Thursday, May 11, 2006

Big Brother Is Bigger Than We Thought Bush Sidesteps NSA Spying Controversy:
(CBS/AP) Congressional Republicans and Democrats demanded answers from the Bush administration Thursday about a government spy agency secretly collecting records of ordinary Americans' phone calls to build a database of every call made within the country.

President Bush did not confirm the work of the National Security Agency but sought to assure Americans that their privacy is being "fiercely protected."

"We are not mining or trolling through the personal lives of innocent Americans," Mr. Bush said before leaving for a commencement address at Mississippi Gulf Coast Community College in Biloxi.

President Bush said any domestic intelligence-gathering measures he's approved are "lawful," and said "appropriate" members of Congress have been briefed.

The disclosure could complicate Mr. Bush's bid to win confirmation of former NSA director Gen. Michael Hayden as CIA director.

"It is our government, it's not one party's government. It's America's government. Those entrusted with great power have a duty to answer to Americans what they are doing," said Sen. Patrick Leahy of Vermont, the ranking Democrat on the Senate Judiciary Committee.

Three telephone companies, AT&T, Verizon and BellSouth, began turning over records of tens of millions of their customers' phone calls to the National Security Agency program shortly after the Sept. 11, 2001, terrorist attacks, said USA Today, citing anonymous sources it said had direct knowledge of the arrangement.


Prior to the latest report, Specter said the committee "has been unable to perform our constitutional oversight responsibilities to determine the constitutionality of the program."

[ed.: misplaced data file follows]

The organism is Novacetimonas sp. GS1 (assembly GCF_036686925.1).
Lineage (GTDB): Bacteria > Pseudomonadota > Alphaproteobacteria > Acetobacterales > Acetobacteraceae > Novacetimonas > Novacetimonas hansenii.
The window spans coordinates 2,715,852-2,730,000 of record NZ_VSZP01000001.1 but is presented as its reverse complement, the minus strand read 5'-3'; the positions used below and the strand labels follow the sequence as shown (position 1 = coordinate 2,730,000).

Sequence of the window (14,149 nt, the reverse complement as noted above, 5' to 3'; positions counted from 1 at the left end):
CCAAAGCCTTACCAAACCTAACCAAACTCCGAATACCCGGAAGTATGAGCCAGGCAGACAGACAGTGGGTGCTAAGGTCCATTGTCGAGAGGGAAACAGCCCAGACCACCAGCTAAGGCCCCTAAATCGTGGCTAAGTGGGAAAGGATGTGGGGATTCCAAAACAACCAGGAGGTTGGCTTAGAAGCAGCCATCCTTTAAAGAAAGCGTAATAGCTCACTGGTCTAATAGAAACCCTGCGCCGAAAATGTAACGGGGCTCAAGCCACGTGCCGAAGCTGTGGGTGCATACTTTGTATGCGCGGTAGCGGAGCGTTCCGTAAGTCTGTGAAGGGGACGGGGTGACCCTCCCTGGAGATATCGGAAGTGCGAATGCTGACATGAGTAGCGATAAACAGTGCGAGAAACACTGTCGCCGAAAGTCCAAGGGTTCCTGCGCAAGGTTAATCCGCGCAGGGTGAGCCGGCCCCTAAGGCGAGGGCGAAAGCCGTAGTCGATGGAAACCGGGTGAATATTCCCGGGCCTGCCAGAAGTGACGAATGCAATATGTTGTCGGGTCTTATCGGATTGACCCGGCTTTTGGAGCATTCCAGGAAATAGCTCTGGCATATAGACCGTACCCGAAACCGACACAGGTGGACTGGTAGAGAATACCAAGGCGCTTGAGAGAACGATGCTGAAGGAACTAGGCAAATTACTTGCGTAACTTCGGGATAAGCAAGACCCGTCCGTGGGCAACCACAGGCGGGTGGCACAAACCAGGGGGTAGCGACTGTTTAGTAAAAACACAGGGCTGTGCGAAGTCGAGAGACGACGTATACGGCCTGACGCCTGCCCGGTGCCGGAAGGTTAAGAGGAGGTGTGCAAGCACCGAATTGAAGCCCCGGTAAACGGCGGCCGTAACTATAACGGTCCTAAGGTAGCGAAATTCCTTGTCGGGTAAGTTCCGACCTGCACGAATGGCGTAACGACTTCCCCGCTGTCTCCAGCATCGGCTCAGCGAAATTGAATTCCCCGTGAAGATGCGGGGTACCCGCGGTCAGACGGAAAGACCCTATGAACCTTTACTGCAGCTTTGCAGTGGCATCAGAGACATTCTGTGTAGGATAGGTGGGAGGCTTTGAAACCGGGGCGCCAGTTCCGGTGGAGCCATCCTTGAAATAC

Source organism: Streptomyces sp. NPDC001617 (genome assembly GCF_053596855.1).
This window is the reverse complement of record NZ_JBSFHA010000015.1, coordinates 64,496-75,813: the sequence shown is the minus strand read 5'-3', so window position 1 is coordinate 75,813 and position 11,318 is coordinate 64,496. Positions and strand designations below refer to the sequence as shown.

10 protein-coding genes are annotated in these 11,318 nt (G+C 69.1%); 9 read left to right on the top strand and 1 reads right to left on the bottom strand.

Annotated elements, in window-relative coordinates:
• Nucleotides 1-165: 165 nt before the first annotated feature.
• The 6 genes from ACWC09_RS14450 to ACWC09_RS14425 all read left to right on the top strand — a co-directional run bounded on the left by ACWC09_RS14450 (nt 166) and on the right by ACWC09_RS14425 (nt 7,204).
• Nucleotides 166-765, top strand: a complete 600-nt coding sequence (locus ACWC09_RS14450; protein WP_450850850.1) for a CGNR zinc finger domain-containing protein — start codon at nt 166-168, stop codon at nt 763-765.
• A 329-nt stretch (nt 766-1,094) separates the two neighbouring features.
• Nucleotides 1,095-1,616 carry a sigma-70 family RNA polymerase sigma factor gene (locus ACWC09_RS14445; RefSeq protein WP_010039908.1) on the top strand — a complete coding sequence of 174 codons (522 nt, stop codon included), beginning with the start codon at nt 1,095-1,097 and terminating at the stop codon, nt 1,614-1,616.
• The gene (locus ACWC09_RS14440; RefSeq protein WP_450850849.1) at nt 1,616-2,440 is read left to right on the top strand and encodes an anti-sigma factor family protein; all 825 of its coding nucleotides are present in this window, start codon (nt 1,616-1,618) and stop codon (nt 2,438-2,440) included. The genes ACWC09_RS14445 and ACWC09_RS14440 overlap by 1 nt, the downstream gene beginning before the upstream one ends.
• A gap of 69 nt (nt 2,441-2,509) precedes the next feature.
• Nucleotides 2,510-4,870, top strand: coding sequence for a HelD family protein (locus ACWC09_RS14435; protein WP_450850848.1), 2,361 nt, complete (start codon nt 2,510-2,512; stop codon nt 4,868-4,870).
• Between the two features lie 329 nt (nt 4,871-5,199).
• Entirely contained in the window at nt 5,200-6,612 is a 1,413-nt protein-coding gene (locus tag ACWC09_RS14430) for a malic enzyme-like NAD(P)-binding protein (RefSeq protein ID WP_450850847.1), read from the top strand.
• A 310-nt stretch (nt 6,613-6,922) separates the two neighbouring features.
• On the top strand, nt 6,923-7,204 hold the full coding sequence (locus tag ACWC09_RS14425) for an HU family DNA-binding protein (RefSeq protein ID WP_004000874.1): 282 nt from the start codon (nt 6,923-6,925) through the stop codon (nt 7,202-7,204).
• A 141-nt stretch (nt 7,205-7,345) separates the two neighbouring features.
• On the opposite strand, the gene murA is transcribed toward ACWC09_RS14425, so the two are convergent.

Leahy sounded incredulous about the latest report and railed against what he called a lack of congressional oversight. He argued that the media was doing the job of Congress.

"Are you telling me that tens of millions of Americans are involved with al Qaeda?" Leahy asked. "These are tens of millions of Americans who are not suspected of anything. ... Where does it stop?"


The program does not involve listening to or taping the calls. Instead it documents who talks to whom in personal and business calls, and whether they are local or long distance, by tracking which numbers are called, USA Today said.

NSA is the same spy agency that conducts the controversial domestic eavesdropping program that has been acknowledged by President Bush. The president said last year that he authorized the NSA to listen, without warrants, to international phone calls involving Americans suspected of terrorist links.
So now we know what Gonzales meant when he kept referring to "the program we are addressing" and that there are other programs in play with perhaps even more questionable methods and legality. Phone records are often pulled by law enforcement to verify or disprove alibis, etc. during criminal investigations, but in such cases there is usually probable cause. Asking for the phone records of every person in the United States is a little over the top, don't you think? And what use will the NSA/CIA/Pentagon/White House/FBI/DHS make of such records? Couldn't they be mined for evidence of other activities besides terrorism?

No wonder some of the journalists have expressed concern about their contacts' confidentiality. Now we know why "Deep Throat" met with Woodward in a parking garage instead of talking on the phone. What protections do whistle blowers have if Big Brother can watch every communicational transaction that has taken place anywhere? What protections do any of us have?

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